Change of Heart

(photo by E.)

Again and again this is my fear: not so much of our being judged in the future as having been the last generation to possess the potential and the possibility–even if hugely diminished by the trajectory, momentum, and infrastructure of all the generations that preceded ours–to effect change of the most profound kind: not a change in knowledge, but in entire systems of logic, or even further, changes within the heart.

–Rick Bass

A change of heart or of values without a practice is only another pointless luxury of a passively consumptive way of life.

–Wendell Berry

When people ask me why we are taking this plastic fast, the easiest answers to articulate are the surface things. There’s our concern about the pollution associated with plastic manufacturing, the ocean’s plastic soup, the ramifications of a disposable consumer society, and the risks posed by plastics to human and environmental health.

But the truth is, I’m not doing this because of my concern about hormone disruptors leaching from the linings of tin cans (though I still think this is a good reason to avoid plastics, hormone disruptors are, sadly, so prevalent as to be unavoidable). It’s not because I think forgoing tortillas in plastic bags will save the lives of a marine turtle (my concern about the gyres is very real, but my contribution to it from New Mexico, where our rivers hardly make it out of town, let alone all the way to the sea, is negligible.) I am concerned about our plastic filled landfills contaminating ground water, but when we have plutonium waste up and down the other side of the watershed, it seems a bit nitpicky. So why plastic? Why bother?

Until I read the lines quoted above, it wasn’t easy for me to articulate the real reason behind our plastic fast. But it’s simple: We had a change of heart. Which changed our lives.

Yes, certainly — of course — we are undertaking this action as a symbolic protest and act of solidarity with the earth. But, as one of my pragmatic friends pointed out, plastic is not really the problem.

We are.

The reason we are doing this is because it was time to do something. Something more than we ever had before. Something we didn’t think was possible. Something that reflected our desire to live with less convenience and more intention. As in, intention that our grandkids will know we started waking up, and started changing our ways. Even in symbolic ways. Or especially in symbolic ways.

I know it is enormously overwhelming when we start thinking of all the things we think we should be doing, that we want to do. Where to begin? Where to end? (Is there an end point?) For us, plastic was the starting place. It could have been anything, really. But it was this. A small, simple action that nevertheless felt like a powerful way to change our lives. And it has, friends. It has.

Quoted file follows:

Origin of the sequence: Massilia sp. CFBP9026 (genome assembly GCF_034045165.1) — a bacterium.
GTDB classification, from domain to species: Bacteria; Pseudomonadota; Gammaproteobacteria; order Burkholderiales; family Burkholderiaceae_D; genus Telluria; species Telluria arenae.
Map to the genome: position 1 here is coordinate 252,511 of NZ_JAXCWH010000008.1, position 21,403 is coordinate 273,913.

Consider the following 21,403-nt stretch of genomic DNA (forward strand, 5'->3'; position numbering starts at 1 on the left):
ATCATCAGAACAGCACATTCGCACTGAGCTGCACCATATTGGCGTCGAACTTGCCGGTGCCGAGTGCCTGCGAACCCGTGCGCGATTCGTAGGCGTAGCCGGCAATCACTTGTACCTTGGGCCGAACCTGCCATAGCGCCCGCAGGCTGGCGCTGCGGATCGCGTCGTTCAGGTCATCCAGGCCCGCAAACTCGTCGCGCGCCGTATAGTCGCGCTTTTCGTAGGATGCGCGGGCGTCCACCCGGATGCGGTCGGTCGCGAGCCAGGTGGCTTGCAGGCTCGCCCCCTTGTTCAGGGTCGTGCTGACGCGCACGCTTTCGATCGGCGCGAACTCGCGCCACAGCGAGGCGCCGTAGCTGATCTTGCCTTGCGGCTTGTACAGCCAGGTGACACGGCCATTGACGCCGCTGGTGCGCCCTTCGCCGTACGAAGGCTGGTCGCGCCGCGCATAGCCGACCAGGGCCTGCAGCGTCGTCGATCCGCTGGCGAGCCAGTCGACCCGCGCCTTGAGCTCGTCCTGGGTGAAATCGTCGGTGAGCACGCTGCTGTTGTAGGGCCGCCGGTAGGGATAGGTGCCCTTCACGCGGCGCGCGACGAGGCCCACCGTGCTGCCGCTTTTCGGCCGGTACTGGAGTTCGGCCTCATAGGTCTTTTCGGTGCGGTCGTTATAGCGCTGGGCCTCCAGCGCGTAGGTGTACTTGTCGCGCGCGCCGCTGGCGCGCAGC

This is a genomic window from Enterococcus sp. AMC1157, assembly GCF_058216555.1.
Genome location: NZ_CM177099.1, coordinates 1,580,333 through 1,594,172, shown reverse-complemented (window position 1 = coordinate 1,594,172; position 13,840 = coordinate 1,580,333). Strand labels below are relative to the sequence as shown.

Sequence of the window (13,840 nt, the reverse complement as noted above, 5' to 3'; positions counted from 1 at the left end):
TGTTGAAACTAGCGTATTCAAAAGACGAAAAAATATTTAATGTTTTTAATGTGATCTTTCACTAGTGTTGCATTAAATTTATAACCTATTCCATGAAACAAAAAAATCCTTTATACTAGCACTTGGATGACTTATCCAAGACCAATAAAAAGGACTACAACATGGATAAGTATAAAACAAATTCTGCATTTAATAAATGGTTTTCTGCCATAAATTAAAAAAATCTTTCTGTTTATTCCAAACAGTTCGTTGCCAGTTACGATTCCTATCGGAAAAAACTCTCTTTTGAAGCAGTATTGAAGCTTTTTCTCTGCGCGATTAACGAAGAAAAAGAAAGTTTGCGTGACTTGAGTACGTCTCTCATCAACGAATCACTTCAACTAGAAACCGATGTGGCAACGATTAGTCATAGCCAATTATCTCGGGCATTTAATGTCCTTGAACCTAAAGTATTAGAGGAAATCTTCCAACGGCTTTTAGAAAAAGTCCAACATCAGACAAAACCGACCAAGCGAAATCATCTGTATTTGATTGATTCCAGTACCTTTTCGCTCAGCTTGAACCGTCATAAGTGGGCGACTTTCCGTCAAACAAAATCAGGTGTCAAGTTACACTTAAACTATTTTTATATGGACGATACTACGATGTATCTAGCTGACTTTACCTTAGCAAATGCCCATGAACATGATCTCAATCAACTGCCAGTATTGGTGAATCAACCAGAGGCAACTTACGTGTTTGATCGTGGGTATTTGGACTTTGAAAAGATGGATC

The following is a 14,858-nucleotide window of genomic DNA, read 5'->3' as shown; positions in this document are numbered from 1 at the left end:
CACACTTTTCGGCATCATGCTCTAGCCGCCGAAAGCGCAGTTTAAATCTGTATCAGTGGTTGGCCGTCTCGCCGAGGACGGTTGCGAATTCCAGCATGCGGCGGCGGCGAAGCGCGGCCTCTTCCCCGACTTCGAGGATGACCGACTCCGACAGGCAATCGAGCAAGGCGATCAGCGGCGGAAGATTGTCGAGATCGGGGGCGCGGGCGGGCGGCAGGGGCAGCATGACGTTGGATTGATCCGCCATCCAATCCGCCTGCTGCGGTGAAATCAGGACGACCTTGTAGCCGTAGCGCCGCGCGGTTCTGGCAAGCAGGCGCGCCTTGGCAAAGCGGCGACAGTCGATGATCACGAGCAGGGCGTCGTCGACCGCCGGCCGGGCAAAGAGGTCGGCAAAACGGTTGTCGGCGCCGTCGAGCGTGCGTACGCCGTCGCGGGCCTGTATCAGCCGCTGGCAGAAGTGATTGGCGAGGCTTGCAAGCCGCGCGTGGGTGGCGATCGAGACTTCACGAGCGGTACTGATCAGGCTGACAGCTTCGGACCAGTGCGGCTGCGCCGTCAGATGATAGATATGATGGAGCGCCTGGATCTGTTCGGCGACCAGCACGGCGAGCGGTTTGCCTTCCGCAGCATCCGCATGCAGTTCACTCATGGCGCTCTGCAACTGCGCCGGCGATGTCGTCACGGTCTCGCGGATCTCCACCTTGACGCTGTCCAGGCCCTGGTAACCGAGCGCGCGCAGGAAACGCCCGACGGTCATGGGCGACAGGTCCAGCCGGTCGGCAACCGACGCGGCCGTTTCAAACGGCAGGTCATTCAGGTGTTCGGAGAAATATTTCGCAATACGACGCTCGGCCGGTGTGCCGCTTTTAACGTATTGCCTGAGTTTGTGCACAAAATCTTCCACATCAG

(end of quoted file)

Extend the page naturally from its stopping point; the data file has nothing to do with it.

There are hundreds of ways to kneel and kiss the ground, Rumi said. Same goes for living more lightly. All we need to do is touch our hearts, and begin.

8 Replies to “Change of Heart”

  1. I appreciate how you said “We had a change of heart.” You had a motive. Too often ones are compliant with the commercial world we live in. Blindly accepting society as we see it today with no forethought as to what will be tomorrow. Blessings to your family for your unselfish route!

  2. Very well put. My March One Small Change was inspired by your plastic fast. I am joining you in it, but have a practical question – what have you done for toothbrushes? do they make wood ones?


    1. I heard a rumor that wooden toothbrushes exist, but have yet to find them since so far we haven’t needed new toothbrushes (we probably use ours much too long). In the past we’ve bought the preserve brand recycled ones, and have also tried the kind with replaceable heads. The main problem with both of these is that they come in plastic packaging (though preserve says the case can be recycled). An herbalist friend, Henriette, offered the following tip for making a toothbrush: boil licorice sticks with cloves and cinnamon for hours and hours, then put them into brandy overnight, then dry them. Chew open 1/3″ off one end, brush, and cut off the used end once it’s used up. Works nicely, and people do look so weirdly at you when you grab your licorice brush.
      I’ve actually got a little collection of licorice sticks to try this with, but haven’t yet. Shall we?

  3. Hi Kyce,
    Over this past year we have come to the same conclusion…..that plastic is not the problem…..we are! It’s so sad that dang near everything is wrapped in plastic. This disposable society needs to change fast! For our part….we have decided to become a CSA only farm and will use cloth bags for all our loose greens. We can’t consciously put another plastic bag into the landfill on behalf of “sustainable farming.” Thanks for sharing your wise words here Kyce.
    love from,

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